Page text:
Our study showed that DLBCL patients with confirmed relapse at follow-up had lower ALC, ALC/AMC ratio and higher AMC compared with these parameters at diagnosis and those without evidence of relapse at last follow-up after CHOP or R-CHOP. The ALC/AMC ratio assessed during routine follow-up after CHOP or R-CHOP was a risk factor for predicting relapse in DLBCL patients. A low ALC/AMC ratio (<2.8) at the time of confirmed relapse or at last follow-up was associated with a high odds ratio, high relative risk and high cumulative hazard rate compared with a high ALC/AMC ratio (≥2.8) at the time of confirmed relapse or at last follow-up after CHOP or R-CHOP. Moreover, a lower cumulative hazard rate of relapse in patients with a higher ALC/AMC ratio compared with patients with a lower ALC/AMC, regardless of whether LDH was normal or abnormal at follow-up after CHOP or R-CHOP.

In accordance with the literature [14] , Of the 163 cases with proven relapsed disease, further evaluation for relapse was carried out in 108 (66%) cases because of patient's symptoms and physical findings during routine physical examination and 55 (34%) cases because of CT or positron emission tomography scan findings ordered by the attending physician. Of the 55 cases in which unsuspected relapse was detected by CT or positron emission tomography scan, 28 (51%) cases had a low ALC/AMC ratio and a normal LDH. These results suggest that DLBCL patients with no symptoms or physical findings and a low ALC/AMC ratio at follow-up may require imaging to detect relapses.

Lymphopenia is considered a surrogate marker of host immunological incompetence [21] and [22]. In addition, lymphocytes (including natural killer cells) are important mediators of antibody-dependent cell-mediated cytotoxicity, and may be required for rituximab-mediated, antibody-dependent cell mediated cytotoxicity-dependent destruction of malignant B cells [23] . Not surprisingly then, lymphopenia is an adverse prognostic factor in indolent and aggressive NHL, including DLBCL. Myeloid-lineage cells, including monocytes and their progeny, promote tumorigenesis and angiogenesis [24] , and contribute to the suppression of host antitumor immunity so that not surprisingly then, development of peripheral blood neutrophilia or monocytosis are adverse prognostic factors in multiple solid tumors [25], [26], [27], and [28]. According to our calculation, the association of decreased ALC/elevated AMC and increased risk of DLBCL relapse could be the result of either (a) primary failure of immune surveillance and immune suppression yielding a permissive systemic immunological environment allowing for clinical relapse or (b) primary DLBCL relapse driven by tumor-associated events that in turn produce mediators of immune suppression manifesting as a decrease in ALC and a elevate in AMC. A mechanistic explanation for the increased risk for relapse in DLBCL patients who show low ALC and high AMC may be addressed in an appropriately designed prospective clinical trial in which relevant analyses of systemic immunity, tumor biological characteristics and tumor microenvironment. On the basis of presented data, the association between ALC/AMC ratio and relapse seems to be clinically useful in judging risk for relapse in DLBCL patients in clinical follow-up after standard first-line chemotherapy or R-CHOP.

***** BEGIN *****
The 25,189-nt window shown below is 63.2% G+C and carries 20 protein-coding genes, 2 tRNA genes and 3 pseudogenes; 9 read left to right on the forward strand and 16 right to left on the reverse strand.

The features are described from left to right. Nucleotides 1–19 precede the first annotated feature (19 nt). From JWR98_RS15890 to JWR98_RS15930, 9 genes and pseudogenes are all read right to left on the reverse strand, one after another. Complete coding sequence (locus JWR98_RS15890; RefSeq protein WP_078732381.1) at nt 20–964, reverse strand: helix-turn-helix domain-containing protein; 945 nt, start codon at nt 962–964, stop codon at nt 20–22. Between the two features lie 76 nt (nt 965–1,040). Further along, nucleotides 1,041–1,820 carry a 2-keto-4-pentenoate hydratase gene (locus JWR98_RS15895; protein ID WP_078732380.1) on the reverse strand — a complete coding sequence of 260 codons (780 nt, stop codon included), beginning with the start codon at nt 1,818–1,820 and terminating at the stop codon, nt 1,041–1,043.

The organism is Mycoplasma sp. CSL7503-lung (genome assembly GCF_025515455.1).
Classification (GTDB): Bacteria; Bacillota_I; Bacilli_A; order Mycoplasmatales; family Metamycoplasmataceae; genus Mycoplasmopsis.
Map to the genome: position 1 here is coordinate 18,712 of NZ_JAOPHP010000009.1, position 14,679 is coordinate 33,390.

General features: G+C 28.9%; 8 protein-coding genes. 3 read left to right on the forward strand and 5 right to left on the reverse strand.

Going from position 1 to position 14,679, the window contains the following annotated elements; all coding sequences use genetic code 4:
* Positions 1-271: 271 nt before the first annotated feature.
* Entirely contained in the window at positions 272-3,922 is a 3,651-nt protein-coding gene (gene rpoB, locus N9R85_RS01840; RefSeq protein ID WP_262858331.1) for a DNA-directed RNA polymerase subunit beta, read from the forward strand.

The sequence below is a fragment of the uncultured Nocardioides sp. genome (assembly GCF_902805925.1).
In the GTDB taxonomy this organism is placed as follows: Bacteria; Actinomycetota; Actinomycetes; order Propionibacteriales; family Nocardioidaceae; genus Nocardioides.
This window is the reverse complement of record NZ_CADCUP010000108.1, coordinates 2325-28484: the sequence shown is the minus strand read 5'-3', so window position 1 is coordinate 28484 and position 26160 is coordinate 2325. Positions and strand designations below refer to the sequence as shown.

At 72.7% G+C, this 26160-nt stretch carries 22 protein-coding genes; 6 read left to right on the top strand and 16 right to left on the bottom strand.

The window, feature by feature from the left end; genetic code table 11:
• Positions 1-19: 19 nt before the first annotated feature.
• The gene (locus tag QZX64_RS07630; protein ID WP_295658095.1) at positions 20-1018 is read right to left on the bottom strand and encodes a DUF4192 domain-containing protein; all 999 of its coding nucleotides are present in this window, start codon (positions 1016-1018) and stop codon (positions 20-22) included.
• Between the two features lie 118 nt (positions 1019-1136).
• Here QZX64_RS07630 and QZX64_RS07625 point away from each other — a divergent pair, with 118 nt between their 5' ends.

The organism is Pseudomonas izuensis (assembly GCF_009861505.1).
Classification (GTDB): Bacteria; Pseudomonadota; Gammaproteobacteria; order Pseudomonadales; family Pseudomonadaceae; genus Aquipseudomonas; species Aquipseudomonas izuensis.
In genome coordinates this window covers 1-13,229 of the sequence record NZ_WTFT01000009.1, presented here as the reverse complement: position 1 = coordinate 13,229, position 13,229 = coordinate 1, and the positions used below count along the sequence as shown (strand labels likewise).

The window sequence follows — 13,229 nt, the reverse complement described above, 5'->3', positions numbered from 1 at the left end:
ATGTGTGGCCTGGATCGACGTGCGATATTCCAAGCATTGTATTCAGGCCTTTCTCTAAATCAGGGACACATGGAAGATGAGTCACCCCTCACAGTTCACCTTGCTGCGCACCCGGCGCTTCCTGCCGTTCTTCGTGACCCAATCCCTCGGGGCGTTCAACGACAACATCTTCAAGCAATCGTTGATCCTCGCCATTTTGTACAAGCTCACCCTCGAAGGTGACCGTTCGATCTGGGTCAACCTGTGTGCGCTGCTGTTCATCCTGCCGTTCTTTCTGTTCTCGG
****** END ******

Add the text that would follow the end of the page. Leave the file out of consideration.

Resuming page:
Our study has some limitations. First, as a retrospective study, the choice of patients might have been biased, and other unrecognized bias might have influenced the results. Second, the number of patients is relatively small to confirm conclusions. Third, the relevant ALC/AMC ratio cutoff point need investigation in other independent cohort. To minimize these biases, we selected only patients with de novo DLBCL treated with standard first-line chemotherapy. In addition, receiver operating characteristics curves and area under the curve were used to determine the best ALC/AMC cutoff value in our study.

In conclusion, we have shown that the ALC/AMC ratio assessed during routine follow-up after standard first-line chemotherapy is an independent indicator of relapse in DLBCL patients. To the best of our knowledge, this study is the first to identify ALC/AMC ratio at follow-up as a marker to assess relapse after standard first-line chemotherapy in DLBCL. Thus, our study suggests that the ALC/AMC ratio at follow-up can be used as a simple, inexpensive tool to alert clinicians of relapse during follow-up after standard first-line chemotherapy in DLBCL.

Conflict of interest statement

The authors declare no conflict of interest.

Acknowledgments

This research was supported by the key technology projects of Anhui Province of China (no. 11010402168) and the project of National Natural Scientific Research Fund of China (no. 81141104).

Contributions: YLL designed the study, collected the clinical data, performed the statistical analysis, and drafted the manuscript. KSG, YYP and YJ participated in the collection of the clinical data. ZMZ conceived of the study, and participated in its design and coordination and helped to draft the manuscript. All authors read and approved the final manuscript.

Appendix A. Supplementary data

The following are the supplementary data to this article:

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Footnotes

a Department of Hematology, The Second Affiliated Hospital of Anhui Medical University, Hefei, Anhui 230601, People's Republic of China

b Department of Oncology, The First Affiliated Hospital of Anhui Medical University, Hefei, Anhui 230022, People's Republic of China

lowast Corresponding author at: Department of Hematology, The Second Affiliated Hospital of Anhui Medical University, No. 678 Fuyong Road, Hefei, Anhui 230601, People's Republic of China. Tel.: +86 055163869571.